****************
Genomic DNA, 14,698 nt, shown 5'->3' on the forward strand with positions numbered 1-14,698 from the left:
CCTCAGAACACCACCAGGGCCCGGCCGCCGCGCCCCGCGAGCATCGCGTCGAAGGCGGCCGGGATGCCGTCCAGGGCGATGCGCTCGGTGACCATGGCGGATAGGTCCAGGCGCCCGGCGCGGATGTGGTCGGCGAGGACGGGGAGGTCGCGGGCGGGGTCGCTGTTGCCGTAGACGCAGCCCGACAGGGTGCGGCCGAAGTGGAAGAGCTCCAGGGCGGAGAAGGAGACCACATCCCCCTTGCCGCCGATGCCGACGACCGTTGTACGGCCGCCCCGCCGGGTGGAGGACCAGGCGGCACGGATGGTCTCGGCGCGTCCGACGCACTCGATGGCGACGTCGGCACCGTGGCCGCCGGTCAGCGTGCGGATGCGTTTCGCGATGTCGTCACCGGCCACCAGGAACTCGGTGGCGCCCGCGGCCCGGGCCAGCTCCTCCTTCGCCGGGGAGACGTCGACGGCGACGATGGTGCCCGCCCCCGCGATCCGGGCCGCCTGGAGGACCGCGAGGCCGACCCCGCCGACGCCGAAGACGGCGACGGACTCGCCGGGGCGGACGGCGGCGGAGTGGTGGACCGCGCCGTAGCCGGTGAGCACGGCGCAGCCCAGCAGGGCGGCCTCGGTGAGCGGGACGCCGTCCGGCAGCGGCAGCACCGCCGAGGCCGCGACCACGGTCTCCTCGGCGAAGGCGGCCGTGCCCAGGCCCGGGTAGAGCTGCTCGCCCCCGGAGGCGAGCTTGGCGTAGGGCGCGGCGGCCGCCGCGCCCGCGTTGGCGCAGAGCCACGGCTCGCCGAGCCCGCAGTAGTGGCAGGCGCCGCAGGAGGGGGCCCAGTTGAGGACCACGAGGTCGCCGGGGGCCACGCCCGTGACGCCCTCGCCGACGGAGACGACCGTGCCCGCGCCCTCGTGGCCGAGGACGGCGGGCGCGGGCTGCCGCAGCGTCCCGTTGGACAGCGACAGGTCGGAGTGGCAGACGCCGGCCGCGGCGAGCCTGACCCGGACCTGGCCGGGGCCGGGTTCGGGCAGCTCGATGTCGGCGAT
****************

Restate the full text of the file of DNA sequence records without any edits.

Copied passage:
Genomic DNA, 14,698 nt, shown 5'->3' on the forward strand with positions numbered 1-14,698 from the left:
CCTCAGAACACCACCAGGGCCCGGCCGCCGCGCCCCGCGAGCATCGCGTCGAAGGCGGCCGGGATGCCGTCCAGGGCGATGCGCTCGGTGACCATGGCGGATAGGTCCAGGCGCCCGGCGCGGATGTGGTCGGCGAGGACGGGGAGGTCGCGGGCGGGGTCGCTGTTGCCGTAGACGCAGCCCGACAGGGTGCGGCCGAAGTGGAAGAGCTCCAGGGCGGAGAAGGAGACCACATCCCCCTTGCCGCCGATGCCGACGACCGTTGTACGGCCGCCCCGCCGGGTGGAGGACCAGGCGGCACGGATGGTCTCGGCGCGTCCGACGCACTCGATGGCGACGTCGGCACCGTGGCCGCCGGTCAGCGTGCGGATGCGTTTCGCGATGTCGTCACCGGCCACCAGGAACTCGGTGGCGCCCGCGGCCCGGGCCAGCTCCTCCTTCGCCGGGGAGACGTCGACGGCGACGATGGTGCCCGCCCCCGCGATCCGGGCCGCCTGGAGGACCGCGAGGCCGACCCCGCCGACGCCGAAGACGGCGACGGACTCGCCGGGGCGGACGGCGGCGGAGTGGTGGACCGCGCCGTAGCCGGTGAGCACGGCGCAGCCCAGCAGGGCGGCCTCGGTGAGCGGGACGCCGTCCGGCAGCGGCAGCACCGCCGAGGCCGCGACCACGGTCTCCTCGGCGAAGGCGGCCGTGCCCAGGCCCGGGTAGAGCTGCTCGCCCCCGGAGGCGAGCTTGGCGTAGGGCGCGGCGGCCGCCGCGCCCGCGTTGGCGCAGAGCCACGGCTCGCCGAGCCCGCAGTAGTGGCAGGCGCCGCAGGAGGGGGCCCAGTTGAGGACCACGAGGTCGCCGGGGGCCACGCCCGTGACGCCCTCGCCGACGGAGACGACCGTGCCCGCGCCCTCGTGGCCGAGGACGGCGGGCGCGGGCTGCCGCAGCGTCCCGTTGGACAGCGACAGGTCGGAGTGGCAGACGCCGGCCGCGGCGAGCCTGACCCGGACCTGGCCGGGGCCGGGTTCGGGCAGCTCGATGTCGGCGAT